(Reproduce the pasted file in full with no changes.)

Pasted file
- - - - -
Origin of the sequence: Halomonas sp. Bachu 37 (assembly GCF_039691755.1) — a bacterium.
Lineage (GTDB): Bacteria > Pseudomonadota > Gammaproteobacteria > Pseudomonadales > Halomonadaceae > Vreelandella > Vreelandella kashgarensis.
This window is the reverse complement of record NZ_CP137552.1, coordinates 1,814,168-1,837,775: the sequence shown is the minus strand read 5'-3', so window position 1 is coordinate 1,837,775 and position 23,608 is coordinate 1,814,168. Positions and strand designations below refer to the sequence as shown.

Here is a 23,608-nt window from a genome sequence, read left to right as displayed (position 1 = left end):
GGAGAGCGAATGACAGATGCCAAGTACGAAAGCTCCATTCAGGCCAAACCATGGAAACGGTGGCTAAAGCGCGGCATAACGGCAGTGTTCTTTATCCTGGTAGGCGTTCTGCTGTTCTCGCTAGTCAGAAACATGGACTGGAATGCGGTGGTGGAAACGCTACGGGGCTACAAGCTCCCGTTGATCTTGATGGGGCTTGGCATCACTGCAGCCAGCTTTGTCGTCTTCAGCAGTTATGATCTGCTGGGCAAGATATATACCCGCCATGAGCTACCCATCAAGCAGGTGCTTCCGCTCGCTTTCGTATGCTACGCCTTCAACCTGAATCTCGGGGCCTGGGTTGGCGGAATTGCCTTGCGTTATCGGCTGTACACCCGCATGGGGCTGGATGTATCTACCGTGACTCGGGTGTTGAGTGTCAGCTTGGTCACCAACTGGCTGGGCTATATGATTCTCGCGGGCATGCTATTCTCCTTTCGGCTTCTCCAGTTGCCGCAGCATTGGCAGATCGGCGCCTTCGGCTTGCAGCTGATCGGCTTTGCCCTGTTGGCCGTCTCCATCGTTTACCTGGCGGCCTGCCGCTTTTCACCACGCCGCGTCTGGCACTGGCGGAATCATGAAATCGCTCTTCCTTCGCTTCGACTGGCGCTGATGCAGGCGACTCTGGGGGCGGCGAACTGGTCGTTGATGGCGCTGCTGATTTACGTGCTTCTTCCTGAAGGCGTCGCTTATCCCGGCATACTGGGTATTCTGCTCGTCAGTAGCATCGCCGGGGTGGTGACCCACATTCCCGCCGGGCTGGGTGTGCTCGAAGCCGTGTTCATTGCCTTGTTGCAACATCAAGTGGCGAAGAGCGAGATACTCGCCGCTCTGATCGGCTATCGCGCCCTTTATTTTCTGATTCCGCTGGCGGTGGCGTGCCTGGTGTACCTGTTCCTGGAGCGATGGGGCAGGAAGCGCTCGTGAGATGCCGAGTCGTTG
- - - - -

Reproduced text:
Origin of the sequence: Halomonas sp. Bachu 37 (assembly GCF_039691755.1) — a bacterium.
Lineage (GTDB): Bacteria > Pseudomonadota > Gammaproteobacteria > Pseudomonadales > Halomonadaceae > Vreelandella > Vreelandella kashgarensis.
This window is the reverse complement of record NZ_CP137552.1, coordinates 1,814,168-1,837,775: the sequence shown is the minus strand read 5'-3', so window position 1 is coordinate 1,837,775 and position 23,608 is coordinate 1,814,168. Positions and strand designations below refer to the sequence as shown.

Here is a 23,608-nt window from a genome sequence, read left to right as displayed (position 1 = left end):
GGAGAGCGAATGACAGATGCCAAGTACGAAAGCTCCATTCAGGCCAAACCATGGAAACGGTGGCTAAAGCGCGGCATAACGGCAGTGTTCTTTATCCTGGTAGGCGTTCTGCTGTTCTCGCTAGTCAGAAACATGGACTGGAATGCGGTGGTGGAAACGCTACGGGGCTACAAGCTCCCGTTGATCTTGATGGGGCTTGGCATCACTGCAGCCAGCTTTGTCGTCTTCAGCAGTTATGATCTGCTGGGCAAGATATATACCCGCCATGAGCTACCCATCAAGCAGGTGCTTCCGCTCGCTTTCGTATGCTACGCCTTCAACCTGAATCTCGGGGCCTGGGTTGGCGGAATTGCCTTGCGTTATCGGCTGTACACCCGCATGGGGCTGGATGTATCTACCGTGACTCGGGTGTTGAGTGTCAGCTTGGTCACCAACTGGCTGGGCTATATGATTCTCGCGGGCATGCTATTCTCCTTTCGGCTTCTCCAGTTGCCGCAGCATTGGCAGATCGGCGCCTTCGGCTTGCAGCTGATCGGCTTTGCCCTGTTGGCCGTCTCCATCGTTTACCTGGCGGCCTGCCGCTTTTCACCACGCCGCGTCTGGCACTGGCGGAATCATGAAATCGCTCTTCCTTCGCTTCGACTGGCGCTGATGCAGGCGACTCTGGGGGCGGCGAACTGGTCGTTGATGGCGCTGCTGATTTACGTGCTTCTTCCTGAAGGCGTCGCTTATCCCGGCATACTGGGTATTCTGCTCGTCAGTAGCATCGCCGGGGTGGTGACCCACATTCCCGCCGGGCTGGGTGTGCTCGAAGCCGTGTTCATTGCCTTGTTGCAACATCAAGTGGCGAAGAGCGAGATACTCGCCGCTCTGATCGGCTATCGCGCCCTTTATTTTCTGATTCCGCTGGCGGTGGCGTGCCTGGTGTACCTGTTCCTGGAGCGATGGGGCAGGAAGCGCTCGTGAGATGCCGAGTCGTTG